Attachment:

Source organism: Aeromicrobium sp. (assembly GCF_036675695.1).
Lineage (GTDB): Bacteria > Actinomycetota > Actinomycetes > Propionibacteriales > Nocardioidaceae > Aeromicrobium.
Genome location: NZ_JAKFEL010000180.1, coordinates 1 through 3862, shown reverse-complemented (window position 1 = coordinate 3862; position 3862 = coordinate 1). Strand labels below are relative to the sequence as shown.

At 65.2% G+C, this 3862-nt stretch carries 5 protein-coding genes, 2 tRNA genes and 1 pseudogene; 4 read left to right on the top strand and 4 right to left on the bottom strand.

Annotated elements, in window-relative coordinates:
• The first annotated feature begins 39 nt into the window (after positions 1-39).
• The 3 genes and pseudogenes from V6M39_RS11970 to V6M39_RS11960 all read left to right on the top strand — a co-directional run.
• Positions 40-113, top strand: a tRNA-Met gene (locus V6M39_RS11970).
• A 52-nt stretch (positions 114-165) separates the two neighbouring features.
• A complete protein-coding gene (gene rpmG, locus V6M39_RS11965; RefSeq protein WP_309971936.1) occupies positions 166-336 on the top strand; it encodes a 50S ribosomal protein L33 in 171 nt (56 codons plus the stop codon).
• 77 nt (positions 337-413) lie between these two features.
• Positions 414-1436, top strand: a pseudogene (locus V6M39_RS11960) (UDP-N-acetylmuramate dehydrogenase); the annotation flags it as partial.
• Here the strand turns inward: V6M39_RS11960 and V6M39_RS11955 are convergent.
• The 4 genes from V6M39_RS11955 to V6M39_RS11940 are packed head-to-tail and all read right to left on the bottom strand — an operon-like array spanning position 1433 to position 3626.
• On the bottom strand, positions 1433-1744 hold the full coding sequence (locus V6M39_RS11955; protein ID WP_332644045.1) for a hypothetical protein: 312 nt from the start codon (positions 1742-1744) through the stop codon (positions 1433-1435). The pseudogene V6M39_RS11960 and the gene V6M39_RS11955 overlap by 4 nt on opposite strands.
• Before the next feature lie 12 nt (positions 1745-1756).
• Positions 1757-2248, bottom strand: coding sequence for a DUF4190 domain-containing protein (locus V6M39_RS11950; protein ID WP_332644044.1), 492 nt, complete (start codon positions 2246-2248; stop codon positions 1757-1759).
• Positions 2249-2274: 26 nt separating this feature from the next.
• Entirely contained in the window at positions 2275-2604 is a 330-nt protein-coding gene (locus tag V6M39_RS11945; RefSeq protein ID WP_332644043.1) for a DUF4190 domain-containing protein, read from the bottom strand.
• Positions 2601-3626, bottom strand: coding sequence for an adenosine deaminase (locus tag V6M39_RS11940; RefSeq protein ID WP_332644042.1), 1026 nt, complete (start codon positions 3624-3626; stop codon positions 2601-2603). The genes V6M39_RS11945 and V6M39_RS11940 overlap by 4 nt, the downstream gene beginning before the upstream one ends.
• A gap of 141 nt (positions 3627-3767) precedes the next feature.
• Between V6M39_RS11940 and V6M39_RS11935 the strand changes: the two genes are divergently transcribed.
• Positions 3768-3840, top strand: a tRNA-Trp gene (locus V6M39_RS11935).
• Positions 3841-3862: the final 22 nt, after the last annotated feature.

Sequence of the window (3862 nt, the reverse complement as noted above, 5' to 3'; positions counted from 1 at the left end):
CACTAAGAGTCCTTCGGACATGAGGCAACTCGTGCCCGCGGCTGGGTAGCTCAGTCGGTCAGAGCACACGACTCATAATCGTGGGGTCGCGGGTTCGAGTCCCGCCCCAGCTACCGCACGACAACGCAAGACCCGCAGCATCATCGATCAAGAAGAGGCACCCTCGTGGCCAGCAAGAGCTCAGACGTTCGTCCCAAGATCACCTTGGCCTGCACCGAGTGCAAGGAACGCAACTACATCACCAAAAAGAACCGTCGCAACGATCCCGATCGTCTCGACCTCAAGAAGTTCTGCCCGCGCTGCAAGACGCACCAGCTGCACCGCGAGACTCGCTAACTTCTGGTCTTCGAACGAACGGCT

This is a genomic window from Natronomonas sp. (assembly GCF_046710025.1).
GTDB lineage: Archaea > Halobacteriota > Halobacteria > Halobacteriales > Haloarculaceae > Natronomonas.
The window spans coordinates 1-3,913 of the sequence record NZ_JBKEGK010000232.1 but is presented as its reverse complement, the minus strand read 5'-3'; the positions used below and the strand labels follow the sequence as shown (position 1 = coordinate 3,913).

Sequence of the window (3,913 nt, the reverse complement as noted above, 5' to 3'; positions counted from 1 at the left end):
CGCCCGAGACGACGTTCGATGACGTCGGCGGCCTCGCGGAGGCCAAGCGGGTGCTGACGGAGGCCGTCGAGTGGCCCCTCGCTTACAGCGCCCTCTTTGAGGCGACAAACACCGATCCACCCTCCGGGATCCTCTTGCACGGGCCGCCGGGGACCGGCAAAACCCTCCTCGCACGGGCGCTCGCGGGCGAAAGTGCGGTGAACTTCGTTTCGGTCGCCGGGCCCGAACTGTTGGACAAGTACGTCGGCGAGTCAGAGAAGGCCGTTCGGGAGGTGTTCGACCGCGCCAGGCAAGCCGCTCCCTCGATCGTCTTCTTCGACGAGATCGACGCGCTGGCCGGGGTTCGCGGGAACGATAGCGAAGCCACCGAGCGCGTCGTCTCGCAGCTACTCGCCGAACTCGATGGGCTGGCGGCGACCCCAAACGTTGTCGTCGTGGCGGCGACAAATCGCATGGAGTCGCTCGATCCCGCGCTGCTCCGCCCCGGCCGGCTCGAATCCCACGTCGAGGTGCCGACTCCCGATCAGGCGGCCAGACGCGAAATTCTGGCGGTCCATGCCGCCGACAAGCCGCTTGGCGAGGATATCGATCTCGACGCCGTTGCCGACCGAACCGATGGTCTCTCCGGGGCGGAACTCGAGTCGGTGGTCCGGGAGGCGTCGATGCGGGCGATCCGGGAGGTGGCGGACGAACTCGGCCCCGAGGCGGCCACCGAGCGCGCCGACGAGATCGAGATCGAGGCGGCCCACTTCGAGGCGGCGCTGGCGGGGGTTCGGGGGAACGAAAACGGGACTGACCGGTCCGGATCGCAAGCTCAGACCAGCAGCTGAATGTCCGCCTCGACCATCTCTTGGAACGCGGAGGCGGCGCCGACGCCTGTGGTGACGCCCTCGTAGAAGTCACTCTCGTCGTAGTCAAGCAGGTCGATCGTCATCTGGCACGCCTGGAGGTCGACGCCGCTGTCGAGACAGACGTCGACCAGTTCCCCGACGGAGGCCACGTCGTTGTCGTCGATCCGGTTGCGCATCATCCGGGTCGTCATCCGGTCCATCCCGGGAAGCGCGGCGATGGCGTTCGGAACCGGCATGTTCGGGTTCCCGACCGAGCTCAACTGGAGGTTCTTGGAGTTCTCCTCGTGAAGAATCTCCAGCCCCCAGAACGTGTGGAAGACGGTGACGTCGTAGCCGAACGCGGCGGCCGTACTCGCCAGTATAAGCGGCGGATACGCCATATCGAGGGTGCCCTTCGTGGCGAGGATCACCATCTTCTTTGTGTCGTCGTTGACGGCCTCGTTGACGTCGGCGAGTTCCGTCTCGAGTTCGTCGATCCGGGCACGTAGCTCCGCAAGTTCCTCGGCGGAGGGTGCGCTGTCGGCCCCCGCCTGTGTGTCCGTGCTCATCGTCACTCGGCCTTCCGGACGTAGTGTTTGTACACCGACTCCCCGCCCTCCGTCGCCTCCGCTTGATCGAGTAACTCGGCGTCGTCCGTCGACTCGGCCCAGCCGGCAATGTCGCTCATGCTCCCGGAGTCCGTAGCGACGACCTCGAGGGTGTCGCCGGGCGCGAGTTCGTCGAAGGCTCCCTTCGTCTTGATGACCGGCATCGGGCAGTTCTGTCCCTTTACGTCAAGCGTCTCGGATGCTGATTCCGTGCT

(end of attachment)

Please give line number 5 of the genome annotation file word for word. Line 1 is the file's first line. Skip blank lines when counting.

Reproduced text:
Annotated elements, in window-relative coordinates: